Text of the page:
The wave of US price increases that have battered consumers in recent months should slow this year, as supply and transportation issues are resolved, a top Federal Reserve official said Friday.
New York Federal Reserve Bank President John Williams said he sees inflation falling to 2.5 percent this year, but cautioned that the ongoing Covid-19 pandemic means any forecast faces high uncertainty.
Given the rapid recovery, improving labor market and high inflation, he said the Fed is "approaching a decision" on raising lending rates.
Inflation in 2021 hit its highest rate in nearly 40 years, and the Fed already has begun to remove the massive stimulus pumped into the world's largest economy during the pandemic to aid in the recovery.
Many economists now expect the Fed's policy-setting Federal Open Market Committee to raise the benchmark interest rate off zero in March, with three or even four hikes possible this year.
Williams called the inflation spike "a major shock" to the global economy, which makes it appropriate for policy to "evolve" to changing conditions.
However, the date for the liftoff and the number of rate increases this year will depend on how the recovery progresses.
"With growth slowing and supply constraints gradually being resolved, I expect inflation to drop to around 2.5 percent this year, much closer to the FOMC's two percent longer-run goal," he said in a speech to the Council on Foreign Relations.
And he said he expects the rate "to get close to two percent in 2023."
The comments come after data released this week showed the consumer price index surged seven percent last year.
With "the clear signs of a very strong labor market," including the rapid drop in the unemployment rate, the Fed is nearing the time to start moving the policy interest rate "back to more normal levels," Williams said.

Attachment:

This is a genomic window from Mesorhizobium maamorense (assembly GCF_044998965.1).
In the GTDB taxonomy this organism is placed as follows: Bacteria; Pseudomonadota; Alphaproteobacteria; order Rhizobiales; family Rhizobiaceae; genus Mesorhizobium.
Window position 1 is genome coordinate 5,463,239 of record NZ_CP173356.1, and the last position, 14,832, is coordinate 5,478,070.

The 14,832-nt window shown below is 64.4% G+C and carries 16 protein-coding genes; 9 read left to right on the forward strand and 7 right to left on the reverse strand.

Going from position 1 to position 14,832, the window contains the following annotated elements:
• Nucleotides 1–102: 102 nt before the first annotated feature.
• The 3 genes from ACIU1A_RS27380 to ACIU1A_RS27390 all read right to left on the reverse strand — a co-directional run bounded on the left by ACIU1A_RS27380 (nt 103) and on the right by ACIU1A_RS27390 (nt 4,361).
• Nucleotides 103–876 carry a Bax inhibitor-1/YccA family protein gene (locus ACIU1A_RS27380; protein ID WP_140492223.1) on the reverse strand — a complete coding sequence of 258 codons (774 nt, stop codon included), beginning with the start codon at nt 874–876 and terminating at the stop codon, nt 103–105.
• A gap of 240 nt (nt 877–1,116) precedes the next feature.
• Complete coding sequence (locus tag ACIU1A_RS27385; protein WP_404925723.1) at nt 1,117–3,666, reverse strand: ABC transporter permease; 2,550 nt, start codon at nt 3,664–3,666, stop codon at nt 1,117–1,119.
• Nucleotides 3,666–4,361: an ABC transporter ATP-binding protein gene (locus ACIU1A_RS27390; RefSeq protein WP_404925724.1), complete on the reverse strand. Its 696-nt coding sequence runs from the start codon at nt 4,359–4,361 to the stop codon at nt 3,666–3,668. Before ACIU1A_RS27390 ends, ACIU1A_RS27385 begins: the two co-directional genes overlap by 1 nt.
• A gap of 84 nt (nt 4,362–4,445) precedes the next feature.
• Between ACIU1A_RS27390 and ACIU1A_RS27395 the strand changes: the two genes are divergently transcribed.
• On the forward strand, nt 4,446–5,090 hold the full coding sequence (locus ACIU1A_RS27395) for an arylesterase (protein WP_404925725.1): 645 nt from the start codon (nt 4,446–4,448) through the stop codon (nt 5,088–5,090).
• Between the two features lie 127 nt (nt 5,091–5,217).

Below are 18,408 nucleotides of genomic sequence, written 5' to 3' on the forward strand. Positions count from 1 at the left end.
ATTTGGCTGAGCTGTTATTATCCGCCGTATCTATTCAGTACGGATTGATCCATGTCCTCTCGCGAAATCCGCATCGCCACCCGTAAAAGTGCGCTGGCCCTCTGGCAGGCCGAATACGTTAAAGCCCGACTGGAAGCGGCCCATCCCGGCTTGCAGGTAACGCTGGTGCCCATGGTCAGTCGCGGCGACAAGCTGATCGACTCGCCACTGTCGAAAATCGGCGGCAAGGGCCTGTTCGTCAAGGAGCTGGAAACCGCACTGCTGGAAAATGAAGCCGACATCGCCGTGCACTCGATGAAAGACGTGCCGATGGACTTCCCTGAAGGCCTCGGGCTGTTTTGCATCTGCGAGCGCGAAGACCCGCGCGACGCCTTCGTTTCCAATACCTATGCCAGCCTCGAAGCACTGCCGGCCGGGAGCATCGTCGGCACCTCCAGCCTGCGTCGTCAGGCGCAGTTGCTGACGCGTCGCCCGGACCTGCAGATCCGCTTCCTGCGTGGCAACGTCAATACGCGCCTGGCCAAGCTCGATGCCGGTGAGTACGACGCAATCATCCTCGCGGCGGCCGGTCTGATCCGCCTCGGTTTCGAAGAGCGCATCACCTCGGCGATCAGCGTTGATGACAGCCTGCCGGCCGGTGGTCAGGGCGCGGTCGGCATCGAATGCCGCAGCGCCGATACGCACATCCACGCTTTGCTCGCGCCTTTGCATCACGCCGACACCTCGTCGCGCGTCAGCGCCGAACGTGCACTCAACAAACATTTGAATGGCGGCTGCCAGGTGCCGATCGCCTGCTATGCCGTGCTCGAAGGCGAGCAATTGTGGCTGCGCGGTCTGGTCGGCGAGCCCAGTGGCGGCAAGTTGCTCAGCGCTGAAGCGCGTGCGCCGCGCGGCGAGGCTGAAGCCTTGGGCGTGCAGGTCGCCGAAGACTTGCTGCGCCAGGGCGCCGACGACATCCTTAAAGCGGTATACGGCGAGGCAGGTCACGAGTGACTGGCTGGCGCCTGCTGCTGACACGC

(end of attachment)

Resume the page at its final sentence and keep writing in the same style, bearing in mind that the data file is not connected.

However, "the timing of such decisions will be based on a careful consideration of a wide range of data and information."
The main factors behind rising prices are high demand and supply chain snarls that are due in part to coronavirus-induced lockdowns in Asia that have hampered production of key materials.
Williams acknowledged that "elevated prices have real life consequences for so many, particularly for people who are struggling to cover the rising costs of food, housing and transportation."
Raising interest rates will remove the "very strong support for aggregate demand," to get it back in line with supply, Williams said in response to a question from AFP.
He noted that it will be especially effective in "more interest sensitive sectors, which includes durable goods and housing," where prices have risen sharply.
While he expects the supply snags to gradually resolve, the Fed official cautioned that the pandemic is unprecedented and the Omicron variant wave continues to pose challenges to businesses and households.
"As we turn a page on the new year, it's clear that we have not yet reached the end of this pandemic story."
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